Young people are the future – but in recent years, they have suffered some of worst effects of economic, health, and environmental crises, particularly in the developing world. GlobalDev has published a series of columns on challenges for youth, including developing skills, seeking employment, and making key decisions about whether their lives would be better spent contributing to development in their home countries or migrating to opportunities elsewhere.
August 5, 2020. It is 8am and the streets of Beirut are filled with thousands of young people. No, it’s not a festival, a rave party or anything of that sort. In fact, it looks nothing like it. Under the summer heat, I walk silently, in dismay, among the rubble, hearing only the piercing sounds of car alarms and broken glass being pushed into metal shovels. Yesterday, my city witnessed the largest non-nuclear blast in history.
No one is talking, everyone is in shock. But the youth of Lebanon, the same people who had taken over the streets earlier in the year, have spontaneously returned to those streets, armed with shovels and brushes, to clean up the city and help the victims and displaced. Within a few days, before the authorities even venture into the field to assess the damage, young volunteers have already cleared the main streets from rubble, and the reconstruction process can begin.
It was clear to me then, and in the months that followed, that young people would be the drivers of my country’s future. But they also turned out to be among the main victims of the social, political, and economic crises that the country is going through. Youth unemployment rates reached 47.8% in May 2022, and the youth emigration rate is at an all-time high.
It is undeniable that the Greta Thunbergs and Malalas, but also all the young unnamed heroes, activists, and engaged citizens of the planet have an important role to play in determining the future of the world in which we live. But they are also often among the main victims of crises.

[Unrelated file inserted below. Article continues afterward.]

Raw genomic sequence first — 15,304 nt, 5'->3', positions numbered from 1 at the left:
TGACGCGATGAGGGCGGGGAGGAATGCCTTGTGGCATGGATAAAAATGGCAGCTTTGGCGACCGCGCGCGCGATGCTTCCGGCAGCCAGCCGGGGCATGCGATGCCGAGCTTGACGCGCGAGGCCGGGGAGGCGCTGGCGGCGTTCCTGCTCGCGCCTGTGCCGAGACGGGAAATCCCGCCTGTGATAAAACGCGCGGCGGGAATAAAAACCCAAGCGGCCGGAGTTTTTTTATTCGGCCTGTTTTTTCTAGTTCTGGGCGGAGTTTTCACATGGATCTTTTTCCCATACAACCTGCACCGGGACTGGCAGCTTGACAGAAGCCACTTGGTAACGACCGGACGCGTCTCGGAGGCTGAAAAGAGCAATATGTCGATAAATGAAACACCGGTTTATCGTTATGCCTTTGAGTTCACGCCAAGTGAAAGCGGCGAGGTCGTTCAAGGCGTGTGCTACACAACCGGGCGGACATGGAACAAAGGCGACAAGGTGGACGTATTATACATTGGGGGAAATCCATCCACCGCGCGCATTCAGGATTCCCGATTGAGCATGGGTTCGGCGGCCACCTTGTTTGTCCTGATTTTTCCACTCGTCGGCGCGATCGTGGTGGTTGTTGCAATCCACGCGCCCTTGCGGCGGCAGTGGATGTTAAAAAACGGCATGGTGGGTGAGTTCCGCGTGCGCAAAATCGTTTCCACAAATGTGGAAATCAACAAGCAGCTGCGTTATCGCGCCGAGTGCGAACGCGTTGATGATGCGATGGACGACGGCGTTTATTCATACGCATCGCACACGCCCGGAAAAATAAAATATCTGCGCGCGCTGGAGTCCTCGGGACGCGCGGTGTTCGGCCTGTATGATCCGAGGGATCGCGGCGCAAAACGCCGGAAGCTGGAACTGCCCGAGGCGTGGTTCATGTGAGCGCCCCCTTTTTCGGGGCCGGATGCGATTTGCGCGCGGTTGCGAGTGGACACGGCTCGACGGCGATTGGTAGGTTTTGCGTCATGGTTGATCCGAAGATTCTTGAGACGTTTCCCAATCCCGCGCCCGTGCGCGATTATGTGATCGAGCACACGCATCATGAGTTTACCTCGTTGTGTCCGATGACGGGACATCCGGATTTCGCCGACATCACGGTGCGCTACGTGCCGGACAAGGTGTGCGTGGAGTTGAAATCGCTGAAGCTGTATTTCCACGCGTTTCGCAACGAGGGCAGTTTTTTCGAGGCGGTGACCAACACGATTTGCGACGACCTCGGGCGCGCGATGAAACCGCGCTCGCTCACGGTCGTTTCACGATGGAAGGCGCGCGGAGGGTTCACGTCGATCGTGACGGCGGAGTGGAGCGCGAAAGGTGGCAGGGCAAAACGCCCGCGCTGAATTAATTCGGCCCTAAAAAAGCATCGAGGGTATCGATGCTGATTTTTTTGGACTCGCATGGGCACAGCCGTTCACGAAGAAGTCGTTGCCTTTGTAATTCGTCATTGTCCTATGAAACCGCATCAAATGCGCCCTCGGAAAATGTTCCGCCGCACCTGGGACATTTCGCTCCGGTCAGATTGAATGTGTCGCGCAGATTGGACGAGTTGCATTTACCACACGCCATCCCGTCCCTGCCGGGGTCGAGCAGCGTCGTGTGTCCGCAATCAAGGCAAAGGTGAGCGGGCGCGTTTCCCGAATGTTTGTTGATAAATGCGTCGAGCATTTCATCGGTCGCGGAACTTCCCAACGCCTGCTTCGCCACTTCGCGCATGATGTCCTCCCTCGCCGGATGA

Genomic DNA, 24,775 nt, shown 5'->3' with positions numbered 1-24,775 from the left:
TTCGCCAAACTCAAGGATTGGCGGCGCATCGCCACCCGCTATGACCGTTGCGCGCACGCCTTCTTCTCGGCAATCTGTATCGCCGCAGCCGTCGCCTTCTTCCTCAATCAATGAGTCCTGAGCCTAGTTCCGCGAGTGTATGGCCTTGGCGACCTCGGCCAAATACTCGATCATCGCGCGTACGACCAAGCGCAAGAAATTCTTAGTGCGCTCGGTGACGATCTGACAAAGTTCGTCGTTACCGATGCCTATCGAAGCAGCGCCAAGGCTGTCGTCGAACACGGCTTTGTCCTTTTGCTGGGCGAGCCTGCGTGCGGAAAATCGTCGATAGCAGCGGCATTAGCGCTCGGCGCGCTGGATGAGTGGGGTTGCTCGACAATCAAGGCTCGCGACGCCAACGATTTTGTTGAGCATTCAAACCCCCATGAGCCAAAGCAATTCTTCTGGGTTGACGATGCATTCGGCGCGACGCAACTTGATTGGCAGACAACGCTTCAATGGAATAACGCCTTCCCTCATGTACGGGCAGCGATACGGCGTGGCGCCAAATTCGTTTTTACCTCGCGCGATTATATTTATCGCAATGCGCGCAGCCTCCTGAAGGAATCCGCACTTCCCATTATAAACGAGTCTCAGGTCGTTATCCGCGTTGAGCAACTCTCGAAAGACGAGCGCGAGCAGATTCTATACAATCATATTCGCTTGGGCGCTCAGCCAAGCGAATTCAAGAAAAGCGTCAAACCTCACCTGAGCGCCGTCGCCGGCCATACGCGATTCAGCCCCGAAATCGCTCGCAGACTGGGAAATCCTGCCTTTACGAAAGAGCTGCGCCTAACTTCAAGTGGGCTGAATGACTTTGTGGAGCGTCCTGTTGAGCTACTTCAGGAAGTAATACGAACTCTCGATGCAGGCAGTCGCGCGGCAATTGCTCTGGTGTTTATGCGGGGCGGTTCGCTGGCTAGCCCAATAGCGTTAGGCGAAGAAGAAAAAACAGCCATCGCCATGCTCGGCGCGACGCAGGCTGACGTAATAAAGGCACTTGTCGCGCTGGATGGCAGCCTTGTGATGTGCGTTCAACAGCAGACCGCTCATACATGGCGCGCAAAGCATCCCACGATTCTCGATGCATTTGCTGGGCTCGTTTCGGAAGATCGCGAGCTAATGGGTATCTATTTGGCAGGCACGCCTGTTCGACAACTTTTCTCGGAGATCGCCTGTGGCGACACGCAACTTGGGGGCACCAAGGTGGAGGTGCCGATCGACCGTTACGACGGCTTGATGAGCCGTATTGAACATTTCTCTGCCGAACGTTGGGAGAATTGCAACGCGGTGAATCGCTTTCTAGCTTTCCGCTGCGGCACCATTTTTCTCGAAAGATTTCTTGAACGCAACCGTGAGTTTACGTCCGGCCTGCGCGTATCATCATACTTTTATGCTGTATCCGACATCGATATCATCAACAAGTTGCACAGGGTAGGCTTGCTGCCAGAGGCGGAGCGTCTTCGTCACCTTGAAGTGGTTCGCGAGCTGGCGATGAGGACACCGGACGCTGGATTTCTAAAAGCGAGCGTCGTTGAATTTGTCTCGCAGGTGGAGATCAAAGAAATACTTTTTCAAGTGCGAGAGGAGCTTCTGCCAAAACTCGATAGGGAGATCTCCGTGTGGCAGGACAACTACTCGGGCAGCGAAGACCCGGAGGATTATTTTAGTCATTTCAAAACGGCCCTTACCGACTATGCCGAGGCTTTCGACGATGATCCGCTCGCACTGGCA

As the world celebrated International Youth Day earlier this month, the GlobalDev team decided to reflect on the challenges but also the strength of young people in today’s developing countries. Here is what we have learned from our authors.
The scourge of unemployment is not exclusive to Lebanese youth. Indeed, a new report by the International Labour Organization (ILO) asserts that the pandemic has hurt young people more than any other age group. The global number of unemployed youth is estimated to reach 73 million in 2022 – six million above the pre-pandemic level of 2019.
In their article, Skill certification for better job matches: evidence from South Africa, Eliana Carranza and her colleagues explore skill assessment and certification as a way to increase employment and earnings among the 15-24 age group. As they explain, high unemployment may be partly driven by what economists call ‘information frictions: ‘mistakes in either firms’ hiring decisions or work seekers’ search decisions due to limited information about the skills of the latter.’
The researchers conducted an experiment on a group of work seekers. ‘Over two days, participants completed six assessments of their numeracy, communication (verbal and written), grit, focus, and planning skills.’ Those who received a certificate and used it in their job applications saw a five percentage points increase in their employment rate compared with the control group. Certification also increased their earning of 34% compared with the control group.
The authors conclude that while there remain other barriers to employment, skill assessment and certification offer an effective and cheap policy to increase employment among youth.
Simon Franklin examines a different way to increase employment in his article Getting unemployed urban youth into work with transport subsidies. He shows a causal link between the costs of transport required to look for a job and individual employment outcomes.